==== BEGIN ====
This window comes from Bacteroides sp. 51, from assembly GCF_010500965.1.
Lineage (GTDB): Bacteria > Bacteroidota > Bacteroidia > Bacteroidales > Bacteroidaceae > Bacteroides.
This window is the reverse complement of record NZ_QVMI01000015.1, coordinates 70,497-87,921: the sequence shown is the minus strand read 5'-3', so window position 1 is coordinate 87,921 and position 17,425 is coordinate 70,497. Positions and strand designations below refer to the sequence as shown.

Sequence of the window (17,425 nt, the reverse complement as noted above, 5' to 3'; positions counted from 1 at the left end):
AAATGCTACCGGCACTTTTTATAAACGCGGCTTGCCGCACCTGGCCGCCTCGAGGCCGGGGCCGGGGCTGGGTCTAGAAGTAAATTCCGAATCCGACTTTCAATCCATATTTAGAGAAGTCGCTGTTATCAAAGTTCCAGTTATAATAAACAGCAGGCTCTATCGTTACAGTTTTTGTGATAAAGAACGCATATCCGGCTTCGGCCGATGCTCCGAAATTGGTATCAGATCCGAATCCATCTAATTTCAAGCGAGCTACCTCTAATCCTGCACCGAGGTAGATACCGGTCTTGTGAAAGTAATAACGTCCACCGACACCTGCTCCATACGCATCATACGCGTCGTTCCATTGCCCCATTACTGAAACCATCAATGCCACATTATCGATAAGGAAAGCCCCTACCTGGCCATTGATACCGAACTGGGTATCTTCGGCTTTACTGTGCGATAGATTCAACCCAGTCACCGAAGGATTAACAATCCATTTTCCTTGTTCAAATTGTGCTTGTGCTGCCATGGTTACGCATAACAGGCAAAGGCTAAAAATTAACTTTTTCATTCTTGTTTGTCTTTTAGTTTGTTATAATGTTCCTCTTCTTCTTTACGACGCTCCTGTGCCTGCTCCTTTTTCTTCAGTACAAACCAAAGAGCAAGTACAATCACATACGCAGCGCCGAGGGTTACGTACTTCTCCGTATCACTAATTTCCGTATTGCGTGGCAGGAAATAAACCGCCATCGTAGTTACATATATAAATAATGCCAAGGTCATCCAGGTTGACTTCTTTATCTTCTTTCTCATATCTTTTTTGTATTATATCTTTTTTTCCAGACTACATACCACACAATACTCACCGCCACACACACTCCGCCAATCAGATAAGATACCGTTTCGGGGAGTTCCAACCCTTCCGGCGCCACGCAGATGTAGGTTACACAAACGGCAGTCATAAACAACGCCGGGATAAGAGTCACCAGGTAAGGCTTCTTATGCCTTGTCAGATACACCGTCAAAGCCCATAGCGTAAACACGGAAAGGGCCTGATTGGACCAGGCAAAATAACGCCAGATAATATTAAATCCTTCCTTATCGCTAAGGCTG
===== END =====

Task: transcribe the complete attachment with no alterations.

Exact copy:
This window comes from Bacteroides sp. 51, from assembly GCF_010500965.1.
Lineage (GTDB): Bacteria > Bacteroidota > Bacteroidia > Bacteroidales > Bacteroidaceae > Bacteroides.
This window is the reverse complement of record NZ_QVMI01000015.1, coordinates 70,497-87,921: the sequence shown is the minus strand read 5'-3', so window position 1 is coordinate 87,921 and position 17,425 is coordinate 70,497. Positions and strand designations below refer to the sequence as shown.

Sequence of the window (17,425 nt, the reverse complement as noted above, 5' to 3'; positions counted from 1 at the left end):
AAATGCTACCGGCACTTTTTATAAACGCGGCTTGCCGCACCTGGCCGCCTCGAGGCCGGGGCCGGGGCTGGGTCTAGAAGTAAATTCCGAATCCGACTTTCAATCCATATTTAGAGAAGTCGCTGTTATCAAAGTTCCAGTTATAATAAACAGCAGGCTCTATCGTTACAGTTTTTGTGATAAAGAACGCATATCCGGCTTCGGCCGATGCTCCGAAATTGGTATCAGATCCGAATCCATCTAATTTCAAGCGAGCTACCTCTAATCCTGCACCGAGGTAGATACCGGTCTTGTGAAAGTAATAACGTCCACCGACACCTGCTCCATACGCATCATACGCGTCGTTCCATTGCCCCATTACTGAAACCATCAATGCCACATTATCGATAAGGAAAGCCCCTACCTGGCCATTGATACCGAACTGGGTATCTTCGGCTTTACTGTGCGATAGATTCAACCCAGTCACCGAAGGATTAACAATCCATTTTCCTTGTTCAAATTGTGCTTGTGCTGCCATGGTTACGCATAACAGGCAAAGGCTAAAAATTAACTTTTTCATTCTTGTTTGTCTTTTAGTTTGTTATAATGTTCCTCTTCTTCTTTACGACGCTCCTGTGCCTGCTCCTTTTTCTTCAGTACAAACCAAAGAGCAAGTACAATCACATACGCAGCGCCGAGGGTTACGTACTTCTCCGTATCACTAATTTCCGTATTGCGTGGCAGGAAATAAACCGCCATCGTAGTTACATATATAAATAATGCCAAGGTCATCCAGGTTGACTTCTTTATCTTCTTTCTCATATCTTTTTTGTATTATATCTTTTTTTCCAGACTACATACCACACAATACTCACCGCCACACACACTCCGCCAATCAGATAAGATACCGTTTCGGGGAGTTCCAACCCTTCCGGCGCCACGCAGATGTAGGTTACACAAACGGCAGTCATAAACAACGCCGGGATAAGAGTCACCAGGTAAGGCTTCTTATGCCTTGTCAGATACACCGTCAAAGCCCATAGCGTAAACACGGAAAGGGCCTGATTGGACCAGGCAAAATAACGCCAGATAATATTAAATCCTTCCTTATCGCTAAGGCTG